African-Americans are as much as 28 percent more likely to be dismissed from bankruptcy proceedings than non-Black bankruptcy filers, contributing to the widening wealth gap existing in the U.S., experts are reporting.
A bankruptcy dismissal closes your bankruptcy case, which means loss of protection of the automatic stay (the order that prohibits creditors from collecting debts). The bankruptcy petitioner continues to be liable for his debts.
A recent study released by the University of Pennsylvania’s Wharton School of Business reveals bias in bankruptcy dismissal rates. This study, along with a 2012 report, found that Black Americans were more likely to be advised to enter Chapter 13 versus Chapter 7 bankruptcy proceedings, revealing implicit bias existing in bankruptcy advice and proceedings.
Led by Wharton finance professor Sasha Indarte, researchers found that Black bankruptcy filers were more likely to have Chapter 7 and Chapter 13 bankruptcy cases dismissed by the court.
A bankruptcy dismissal occurs for a variety of reasons. If a judge believes there has been intentional misconduct on the part of a filer or if forms have not been submitted correctly to the court. But one of the most common reasons: failure to repay debts filed under Chapter 13.
“When a case is dismissed, this means someone goes through all the hassle of trying to file for bankruptcy, but they don’t actually get the debt relief by the end of the process,” Indarte said during an interview with Wharton Business Daily on SiriusXM. “When we see that Black filers are much more likely to get their cases dismissed, that means they’re getting access to debt relief at a much lower rate.”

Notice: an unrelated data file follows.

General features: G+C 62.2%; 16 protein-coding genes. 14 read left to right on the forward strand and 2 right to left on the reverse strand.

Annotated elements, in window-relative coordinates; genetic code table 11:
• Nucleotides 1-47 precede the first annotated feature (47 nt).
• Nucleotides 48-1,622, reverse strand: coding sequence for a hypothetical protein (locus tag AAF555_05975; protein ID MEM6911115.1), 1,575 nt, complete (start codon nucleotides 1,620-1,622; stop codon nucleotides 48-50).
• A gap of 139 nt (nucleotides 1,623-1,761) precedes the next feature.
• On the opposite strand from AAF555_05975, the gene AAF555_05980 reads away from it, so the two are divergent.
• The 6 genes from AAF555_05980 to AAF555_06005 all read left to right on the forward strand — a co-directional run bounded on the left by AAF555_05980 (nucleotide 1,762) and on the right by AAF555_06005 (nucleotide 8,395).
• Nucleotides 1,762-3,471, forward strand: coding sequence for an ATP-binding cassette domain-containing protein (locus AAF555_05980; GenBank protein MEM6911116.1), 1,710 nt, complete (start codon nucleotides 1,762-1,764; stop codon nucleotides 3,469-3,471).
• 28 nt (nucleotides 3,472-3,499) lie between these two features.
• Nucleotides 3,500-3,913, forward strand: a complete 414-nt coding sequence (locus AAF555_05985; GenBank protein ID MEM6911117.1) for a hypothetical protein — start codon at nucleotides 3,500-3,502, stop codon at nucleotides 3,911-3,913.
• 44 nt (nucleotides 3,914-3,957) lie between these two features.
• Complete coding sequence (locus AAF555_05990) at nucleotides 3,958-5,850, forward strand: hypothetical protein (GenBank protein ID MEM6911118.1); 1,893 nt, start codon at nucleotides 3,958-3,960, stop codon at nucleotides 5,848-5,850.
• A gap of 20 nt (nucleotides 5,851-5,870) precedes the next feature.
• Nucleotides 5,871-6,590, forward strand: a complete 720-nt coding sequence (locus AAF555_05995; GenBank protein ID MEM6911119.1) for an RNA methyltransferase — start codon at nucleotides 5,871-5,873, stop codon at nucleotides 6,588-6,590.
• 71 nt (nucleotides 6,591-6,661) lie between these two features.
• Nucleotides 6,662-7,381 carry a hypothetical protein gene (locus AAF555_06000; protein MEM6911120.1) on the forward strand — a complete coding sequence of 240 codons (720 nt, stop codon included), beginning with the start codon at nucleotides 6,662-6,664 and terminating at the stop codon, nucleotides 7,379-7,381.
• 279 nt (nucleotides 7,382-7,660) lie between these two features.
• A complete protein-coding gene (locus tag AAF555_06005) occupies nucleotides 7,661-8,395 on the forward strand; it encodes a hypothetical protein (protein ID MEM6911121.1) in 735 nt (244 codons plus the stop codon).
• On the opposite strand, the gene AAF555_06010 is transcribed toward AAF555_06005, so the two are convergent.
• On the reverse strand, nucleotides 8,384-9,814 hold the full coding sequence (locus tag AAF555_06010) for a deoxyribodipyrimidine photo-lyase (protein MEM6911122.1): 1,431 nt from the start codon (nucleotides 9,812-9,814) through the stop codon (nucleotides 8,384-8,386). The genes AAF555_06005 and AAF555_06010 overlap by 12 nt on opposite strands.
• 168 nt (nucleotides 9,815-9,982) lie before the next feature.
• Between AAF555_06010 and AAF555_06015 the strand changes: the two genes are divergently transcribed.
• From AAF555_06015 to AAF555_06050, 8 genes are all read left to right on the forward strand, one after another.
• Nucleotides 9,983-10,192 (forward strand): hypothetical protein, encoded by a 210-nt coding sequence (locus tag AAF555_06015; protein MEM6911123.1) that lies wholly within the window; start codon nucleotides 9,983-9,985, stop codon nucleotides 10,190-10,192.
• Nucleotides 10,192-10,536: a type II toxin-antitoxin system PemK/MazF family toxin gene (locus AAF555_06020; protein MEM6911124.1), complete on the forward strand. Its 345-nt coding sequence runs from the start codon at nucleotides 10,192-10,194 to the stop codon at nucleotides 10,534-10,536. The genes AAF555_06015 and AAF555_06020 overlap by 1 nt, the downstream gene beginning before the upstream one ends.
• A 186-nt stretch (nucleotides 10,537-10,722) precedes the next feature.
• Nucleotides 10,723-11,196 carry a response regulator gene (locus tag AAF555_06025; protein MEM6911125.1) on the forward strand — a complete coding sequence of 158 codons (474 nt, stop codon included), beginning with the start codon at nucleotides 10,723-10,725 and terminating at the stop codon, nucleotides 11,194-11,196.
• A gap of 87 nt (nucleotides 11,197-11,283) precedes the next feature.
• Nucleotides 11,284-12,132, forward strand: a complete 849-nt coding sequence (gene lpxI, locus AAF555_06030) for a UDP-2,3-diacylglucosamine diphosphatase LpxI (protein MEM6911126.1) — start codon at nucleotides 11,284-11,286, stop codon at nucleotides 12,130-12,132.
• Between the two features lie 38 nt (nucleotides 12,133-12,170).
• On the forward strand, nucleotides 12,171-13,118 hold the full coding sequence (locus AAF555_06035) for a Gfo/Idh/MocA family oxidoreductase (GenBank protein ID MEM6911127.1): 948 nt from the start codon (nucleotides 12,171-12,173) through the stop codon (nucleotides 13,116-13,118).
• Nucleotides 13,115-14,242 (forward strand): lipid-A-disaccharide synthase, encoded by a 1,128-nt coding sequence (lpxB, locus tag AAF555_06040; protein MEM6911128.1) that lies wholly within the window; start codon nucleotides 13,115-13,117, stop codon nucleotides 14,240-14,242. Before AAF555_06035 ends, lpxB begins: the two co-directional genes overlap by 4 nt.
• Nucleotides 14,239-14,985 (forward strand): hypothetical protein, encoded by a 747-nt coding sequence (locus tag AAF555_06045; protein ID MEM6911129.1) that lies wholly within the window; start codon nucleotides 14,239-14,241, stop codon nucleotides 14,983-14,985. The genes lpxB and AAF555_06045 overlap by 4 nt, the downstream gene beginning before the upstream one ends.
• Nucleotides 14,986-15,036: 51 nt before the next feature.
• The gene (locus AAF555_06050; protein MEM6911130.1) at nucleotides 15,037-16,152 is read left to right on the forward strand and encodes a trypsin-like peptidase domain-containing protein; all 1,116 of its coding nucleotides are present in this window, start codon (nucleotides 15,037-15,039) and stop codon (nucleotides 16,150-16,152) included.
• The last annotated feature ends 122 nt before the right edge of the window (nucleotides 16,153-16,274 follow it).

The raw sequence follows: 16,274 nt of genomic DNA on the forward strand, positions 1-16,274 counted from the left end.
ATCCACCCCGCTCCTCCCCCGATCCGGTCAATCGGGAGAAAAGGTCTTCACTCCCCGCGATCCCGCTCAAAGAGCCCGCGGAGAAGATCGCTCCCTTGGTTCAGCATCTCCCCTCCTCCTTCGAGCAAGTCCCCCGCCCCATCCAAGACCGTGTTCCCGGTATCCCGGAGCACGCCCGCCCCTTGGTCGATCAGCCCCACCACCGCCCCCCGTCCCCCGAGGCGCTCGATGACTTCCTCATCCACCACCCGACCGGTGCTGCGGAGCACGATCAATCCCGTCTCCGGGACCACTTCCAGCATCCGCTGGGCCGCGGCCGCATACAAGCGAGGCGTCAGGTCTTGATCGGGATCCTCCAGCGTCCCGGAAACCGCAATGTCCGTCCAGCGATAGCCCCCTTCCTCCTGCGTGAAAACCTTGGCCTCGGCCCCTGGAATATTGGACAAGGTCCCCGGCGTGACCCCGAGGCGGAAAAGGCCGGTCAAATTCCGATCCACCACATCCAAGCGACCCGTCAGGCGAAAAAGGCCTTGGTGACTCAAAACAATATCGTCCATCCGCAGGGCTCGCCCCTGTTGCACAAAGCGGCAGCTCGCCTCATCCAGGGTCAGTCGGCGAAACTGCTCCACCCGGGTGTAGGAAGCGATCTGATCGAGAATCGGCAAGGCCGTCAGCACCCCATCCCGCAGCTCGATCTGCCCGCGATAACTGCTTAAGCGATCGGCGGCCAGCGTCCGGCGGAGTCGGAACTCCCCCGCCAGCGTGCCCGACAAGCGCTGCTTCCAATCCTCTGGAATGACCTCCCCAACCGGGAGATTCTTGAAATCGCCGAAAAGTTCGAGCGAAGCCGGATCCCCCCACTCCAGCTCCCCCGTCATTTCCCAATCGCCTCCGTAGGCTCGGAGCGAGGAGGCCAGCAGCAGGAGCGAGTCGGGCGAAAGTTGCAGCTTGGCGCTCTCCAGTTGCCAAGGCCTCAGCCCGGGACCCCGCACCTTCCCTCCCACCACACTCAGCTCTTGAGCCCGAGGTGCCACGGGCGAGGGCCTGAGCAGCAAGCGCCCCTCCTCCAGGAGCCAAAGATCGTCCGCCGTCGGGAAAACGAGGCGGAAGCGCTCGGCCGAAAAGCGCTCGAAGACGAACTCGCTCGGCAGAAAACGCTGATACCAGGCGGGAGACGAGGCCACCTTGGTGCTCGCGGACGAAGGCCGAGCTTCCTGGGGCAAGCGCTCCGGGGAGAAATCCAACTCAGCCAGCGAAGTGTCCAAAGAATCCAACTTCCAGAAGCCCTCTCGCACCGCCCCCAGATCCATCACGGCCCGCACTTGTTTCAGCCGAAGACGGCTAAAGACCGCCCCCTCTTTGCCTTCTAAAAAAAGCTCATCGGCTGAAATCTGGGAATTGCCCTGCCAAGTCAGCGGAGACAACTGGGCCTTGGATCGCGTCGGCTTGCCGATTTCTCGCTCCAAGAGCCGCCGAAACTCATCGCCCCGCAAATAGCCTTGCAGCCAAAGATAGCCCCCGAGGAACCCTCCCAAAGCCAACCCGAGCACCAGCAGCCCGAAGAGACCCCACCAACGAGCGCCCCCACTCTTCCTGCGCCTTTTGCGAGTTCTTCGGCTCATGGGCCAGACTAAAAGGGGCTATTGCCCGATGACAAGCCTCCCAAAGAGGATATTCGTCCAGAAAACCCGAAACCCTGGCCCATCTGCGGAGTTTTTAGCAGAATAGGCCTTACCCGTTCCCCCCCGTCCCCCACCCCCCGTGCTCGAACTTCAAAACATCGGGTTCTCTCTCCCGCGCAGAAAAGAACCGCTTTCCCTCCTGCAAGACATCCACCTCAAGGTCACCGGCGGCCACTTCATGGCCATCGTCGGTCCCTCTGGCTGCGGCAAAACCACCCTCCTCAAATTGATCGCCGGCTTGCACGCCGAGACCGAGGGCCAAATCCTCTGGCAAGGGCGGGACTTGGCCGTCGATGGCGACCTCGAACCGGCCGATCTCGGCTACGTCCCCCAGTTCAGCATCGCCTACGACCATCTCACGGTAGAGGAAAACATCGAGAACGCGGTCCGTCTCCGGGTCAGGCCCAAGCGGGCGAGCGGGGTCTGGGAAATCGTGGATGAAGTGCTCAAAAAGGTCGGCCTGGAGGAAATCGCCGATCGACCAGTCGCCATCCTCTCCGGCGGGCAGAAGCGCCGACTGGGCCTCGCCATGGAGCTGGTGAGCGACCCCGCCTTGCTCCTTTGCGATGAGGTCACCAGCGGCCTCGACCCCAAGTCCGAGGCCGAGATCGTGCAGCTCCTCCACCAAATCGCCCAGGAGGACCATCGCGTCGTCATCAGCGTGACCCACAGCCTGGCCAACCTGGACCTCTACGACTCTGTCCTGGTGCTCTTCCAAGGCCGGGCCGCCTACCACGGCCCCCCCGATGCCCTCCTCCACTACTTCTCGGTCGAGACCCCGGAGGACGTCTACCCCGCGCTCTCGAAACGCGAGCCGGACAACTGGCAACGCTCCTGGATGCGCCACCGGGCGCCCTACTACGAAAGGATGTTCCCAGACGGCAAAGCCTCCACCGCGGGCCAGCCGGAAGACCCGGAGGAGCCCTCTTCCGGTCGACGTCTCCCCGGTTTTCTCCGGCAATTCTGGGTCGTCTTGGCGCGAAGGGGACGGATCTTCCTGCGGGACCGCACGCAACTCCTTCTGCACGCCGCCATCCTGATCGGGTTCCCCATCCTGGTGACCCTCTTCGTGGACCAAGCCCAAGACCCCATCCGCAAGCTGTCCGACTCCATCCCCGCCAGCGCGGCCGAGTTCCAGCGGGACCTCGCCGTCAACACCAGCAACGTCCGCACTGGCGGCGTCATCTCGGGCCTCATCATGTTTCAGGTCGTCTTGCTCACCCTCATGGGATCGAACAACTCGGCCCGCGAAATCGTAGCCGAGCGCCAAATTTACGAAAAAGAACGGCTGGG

The study found that Chapter 7 cases for Black filers were 4 percent more likely to be dismissed than non-Black filers. The average dismissal rate for bankruptcy is 2 percent. Chapter 13 has a dismissal rate of 50 percent. Yet Black filers consistently face an 80 percent chance of having their bankruptcy dismissed. In addition, Black filers using Chapter 13 were 28 percent more likely to be dismissed than other filers.
What Is Personal Bankruptcy?
Personal bankruptcy is a legal process allowing a person who cannot repay their debts financial relief. Considered a significant source of debt relief, bankruptcy allows filers to organize and then manage their debts. Bankruptcy can be filed in two ways — Chapter 7 and Chapter 13 of the Bankruptcy Code. With the exception of medical bills, student loans, child support, tax repayments as a result of fraud, court fines, and fraudulent activity, any debt can be included in a bankruptcy.
A Chapter 7 bankruptcy liquidates a person’s assets to Bankruptcy court. Then, the court reduces the assets to cash and pays off the creditors. A person using Chapter 7 will be debt-free with the exception of debts that cannot be included in bankruptcy proceedings.
With Chapter 13, debts are not completely erased. Instead, a repayment plan is created allowing the person to repay credits through the division of assets. With Chapter 13, filers are able to keep their larger assets such as a home or a car. For the next three to five years, they will make court-supervised repayments. At the end of their term, they will be debt-free. However, a 2017 study conducted by the University of Minnesota showed that Black filers were at least 50 percent less likely to eliminate their debts permanently when compared to other filers.
Bankruptcy Is Not An Easy Fix
Yet bankruptcy does come at a cost. Filing bankruptcy can remain on a person’s credit report for up to 10 years — resulting in potentially higher interest rates and the inability to qualify for a mortgage.
For filers of Chapter 13 who do not complete their repayment plan, there is the ultimate consequence of being stuck with debt and a loss of assets.
For Black American filers, the prospect of having Chapter 13 dismissed as a result of non-repayment is high, many say due to pandemic unemployment, lack of income and other extenuating circumstances. Data collected by Upsolve found that 49 percent of Black Americans filing for bankruptcy cited COVID-19 as one of the top reasons.
“We can’t say if this is, for example, racial animus versus a more subtle form of implicit bias,” says Indarte. “But what this is suggesting is that if you take a person and the only thing that you change about them is their race, on average they would see a different outcome in the bankruptcy process.”